Degree Type


Date of Award


Degree Name

Doctor of Philosophy


Aerospace Engineering

First Advisor

David K. Hsu

Second Advisor

Dale E. Chimenti


This dissertation focuses on two important nondestructive evaluation and materials characterization problems related to composite laminates: ply lay-up characterization and elastic property determination. For ply lay-up characterization, we have developed a shear wave transmission technique to effectively detect ply lay-up errors in composite laminates. The effects of fiber orientation on normal-incident shear waves propagating through a composite laminate have been investigated both theoretically and experimentally. To facilitate rotation, EMATs (electromagnetic acoustic transducers) were used to generate and receive the shear waves. It was found that the transmitted shear waves when the EMAT transmitter and receiver were perpendicular to each other had a great sensitivity to ply lay-up errors. This technique has been successfully demonstrated on both cured and uncured composite laminates. For elastic property determination, we have first applied the simultaneous velocity and thickness imaging technique to map out small changes in ultrasonic velocity (hence elastic constant) when the material thickness was unknown or varied spatially. Applications to several industrial materials have demonstrated the usefulness of this technique for both materials characterization and flaw detection in metals and composite laminates. We have also extended this technique to generate images of sample surface contours and cross-sectional profiles when the velocity was unknown. Next, we have extended the synthetic aperture scanning method using planar transducers in an immersion leaky wave reflection or transmission measurement to allow the use of focused transducers. The complex transducer point approach has been used to model the receiver output voltage and to analyze the transducer beam effects on the result of a synthetic aperture scan. It was found that the large angular beam spread of focused transducers can be used for rapid mapping of the reflection or transmission coefficient and the associated dispersion spectrum. A novel stepwise, targeted procedure has also been developed to allow efficient reconstruction of material elastic property with only minimal use of the highly redundant dispersion spectrum data. Experiments on both isotropic and anisotropic plates showed that this method can be used for rapid evaluation of the elastic behavior of composite laminates and other plate materials with a reasonably good accuracy.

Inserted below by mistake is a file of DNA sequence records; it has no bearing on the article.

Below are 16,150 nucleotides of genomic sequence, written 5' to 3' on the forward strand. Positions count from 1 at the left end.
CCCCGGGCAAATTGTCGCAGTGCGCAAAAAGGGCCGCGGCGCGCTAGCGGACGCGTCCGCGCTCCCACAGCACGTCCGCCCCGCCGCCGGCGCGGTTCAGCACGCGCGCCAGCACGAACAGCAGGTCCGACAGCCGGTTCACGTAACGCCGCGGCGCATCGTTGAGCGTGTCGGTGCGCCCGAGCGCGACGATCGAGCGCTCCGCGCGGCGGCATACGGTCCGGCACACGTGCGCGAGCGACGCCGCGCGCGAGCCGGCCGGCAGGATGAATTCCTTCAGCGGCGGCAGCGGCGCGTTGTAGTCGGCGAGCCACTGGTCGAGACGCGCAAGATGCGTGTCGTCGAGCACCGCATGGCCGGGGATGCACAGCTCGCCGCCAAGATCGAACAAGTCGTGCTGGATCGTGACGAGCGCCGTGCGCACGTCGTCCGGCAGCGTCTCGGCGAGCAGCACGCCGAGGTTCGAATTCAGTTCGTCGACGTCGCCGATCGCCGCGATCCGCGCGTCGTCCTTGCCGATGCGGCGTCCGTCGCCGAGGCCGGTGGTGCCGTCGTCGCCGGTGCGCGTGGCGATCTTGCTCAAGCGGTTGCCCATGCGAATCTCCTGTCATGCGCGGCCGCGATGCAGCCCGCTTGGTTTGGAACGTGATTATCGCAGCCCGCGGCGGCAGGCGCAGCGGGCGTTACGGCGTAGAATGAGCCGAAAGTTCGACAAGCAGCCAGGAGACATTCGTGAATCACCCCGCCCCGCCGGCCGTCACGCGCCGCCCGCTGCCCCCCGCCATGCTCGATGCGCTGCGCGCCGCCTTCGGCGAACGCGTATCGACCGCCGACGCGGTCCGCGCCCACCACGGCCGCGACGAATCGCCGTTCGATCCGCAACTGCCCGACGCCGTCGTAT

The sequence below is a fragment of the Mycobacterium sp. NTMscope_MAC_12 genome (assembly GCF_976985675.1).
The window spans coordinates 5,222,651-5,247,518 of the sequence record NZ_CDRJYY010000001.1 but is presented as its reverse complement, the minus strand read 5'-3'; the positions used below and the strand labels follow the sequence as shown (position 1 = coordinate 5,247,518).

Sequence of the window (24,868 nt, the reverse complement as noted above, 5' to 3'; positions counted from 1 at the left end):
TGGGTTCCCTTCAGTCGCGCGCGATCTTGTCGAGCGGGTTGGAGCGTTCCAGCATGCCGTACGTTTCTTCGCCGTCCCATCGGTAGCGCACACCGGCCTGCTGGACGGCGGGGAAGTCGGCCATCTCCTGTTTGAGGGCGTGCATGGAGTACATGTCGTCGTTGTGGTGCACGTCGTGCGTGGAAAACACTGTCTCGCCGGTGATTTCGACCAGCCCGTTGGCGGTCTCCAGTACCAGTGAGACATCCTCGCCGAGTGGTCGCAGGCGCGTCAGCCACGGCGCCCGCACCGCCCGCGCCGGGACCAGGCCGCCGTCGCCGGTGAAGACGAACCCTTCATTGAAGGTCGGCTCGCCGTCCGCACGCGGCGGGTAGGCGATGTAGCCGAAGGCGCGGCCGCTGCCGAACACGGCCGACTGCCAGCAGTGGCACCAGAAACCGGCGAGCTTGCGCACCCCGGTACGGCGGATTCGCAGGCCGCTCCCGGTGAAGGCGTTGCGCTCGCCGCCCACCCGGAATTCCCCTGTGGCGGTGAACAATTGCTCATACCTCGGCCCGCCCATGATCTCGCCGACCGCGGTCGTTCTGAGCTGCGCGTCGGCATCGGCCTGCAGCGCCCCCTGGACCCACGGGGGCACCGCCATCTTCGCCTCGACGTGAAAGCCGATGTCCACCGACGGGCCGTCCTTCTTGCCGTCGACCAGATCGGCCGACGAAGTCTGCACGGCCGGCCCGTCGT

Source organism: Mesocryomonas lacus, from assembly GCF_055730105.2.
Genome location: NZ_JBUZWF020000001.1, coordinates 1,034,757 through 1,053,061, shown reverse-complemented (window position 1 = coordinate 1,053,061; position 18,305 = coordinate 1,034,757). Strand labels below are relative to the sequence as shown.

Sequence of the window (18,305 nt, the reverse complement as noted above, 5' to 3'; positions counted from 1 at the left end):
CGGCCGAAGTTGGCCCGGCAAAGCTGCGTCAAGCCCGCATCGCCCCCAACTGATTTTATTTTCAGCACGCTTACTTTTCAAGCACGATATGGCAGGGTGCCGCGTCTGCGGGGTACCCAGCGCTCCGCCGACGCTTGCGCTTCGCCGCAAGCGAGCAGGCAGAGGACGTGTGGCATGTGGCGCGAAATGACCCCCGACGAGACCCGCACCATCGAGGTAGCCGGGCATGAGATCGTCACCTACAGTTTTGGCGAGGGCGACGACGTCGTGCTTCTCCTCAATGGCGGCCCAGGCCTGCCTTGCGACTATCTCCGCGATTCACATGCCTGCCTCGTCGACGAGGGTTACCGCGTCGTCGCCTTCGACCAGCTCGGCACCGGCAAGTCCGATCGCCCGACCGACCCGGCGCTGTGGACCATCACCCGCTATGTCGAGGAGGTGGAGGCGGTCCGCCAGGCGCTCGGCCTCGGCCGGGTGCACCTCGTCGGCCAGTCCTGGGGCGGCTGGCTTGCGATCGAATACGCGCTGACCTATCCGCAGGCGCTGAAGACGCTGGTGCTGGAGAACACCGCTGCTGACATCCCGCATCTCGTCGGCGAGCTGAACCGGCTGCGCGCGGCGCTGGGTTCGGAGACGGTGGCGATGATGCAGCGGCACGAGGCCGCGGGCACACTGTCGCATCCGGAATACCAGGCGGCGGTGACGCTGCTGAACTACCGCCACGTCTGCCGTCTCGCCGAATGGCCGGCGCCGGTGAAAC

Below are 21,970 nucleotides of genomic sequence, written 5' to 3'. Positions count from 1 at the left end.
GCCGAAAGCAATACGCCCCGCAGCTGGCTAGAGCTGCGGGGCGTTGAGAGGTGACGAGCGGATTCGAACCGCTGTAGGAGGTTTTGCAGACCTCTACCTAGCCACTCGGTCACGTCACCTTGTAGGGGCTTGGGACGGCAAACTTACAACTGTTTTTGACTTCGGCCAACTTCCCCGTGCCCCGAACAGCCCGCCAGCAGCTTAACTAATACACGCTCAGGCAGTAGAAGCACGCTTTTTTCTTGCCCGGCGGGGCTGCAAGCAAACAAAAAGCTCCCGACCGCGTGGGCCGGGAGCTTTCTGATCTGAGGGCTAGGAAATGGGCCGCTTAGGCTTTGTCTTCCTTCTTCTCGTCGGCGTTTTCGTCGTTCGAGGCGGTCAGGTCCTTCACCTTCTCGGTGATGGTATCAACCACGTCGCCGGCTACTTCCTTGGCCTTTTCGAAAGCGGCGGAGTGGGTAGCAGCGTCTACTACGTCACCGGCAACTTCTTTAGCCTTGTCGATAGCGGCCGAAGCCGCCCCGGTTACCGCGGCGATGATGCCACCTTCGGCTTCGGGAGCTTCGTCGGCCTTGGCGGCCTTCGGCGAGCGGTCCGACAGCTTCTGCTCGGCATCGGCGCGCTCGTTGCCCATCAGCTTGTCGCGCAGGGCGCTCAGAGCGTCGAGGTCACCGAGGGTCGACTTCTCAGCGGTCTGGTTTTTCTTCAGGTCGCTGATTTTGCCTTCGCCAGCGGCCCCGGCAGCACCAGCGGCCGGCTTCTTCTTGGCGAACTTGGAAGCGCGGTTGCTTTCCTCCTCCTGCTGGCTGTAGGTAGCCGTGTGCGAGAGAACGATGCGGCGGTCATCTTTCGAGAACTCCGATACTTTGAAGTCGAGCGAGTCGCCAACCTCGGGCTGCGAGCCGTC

Digital Repository @ Iowa State University,

Copyright Owner

Dong Fei



Proquest ID


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File Size

194 pages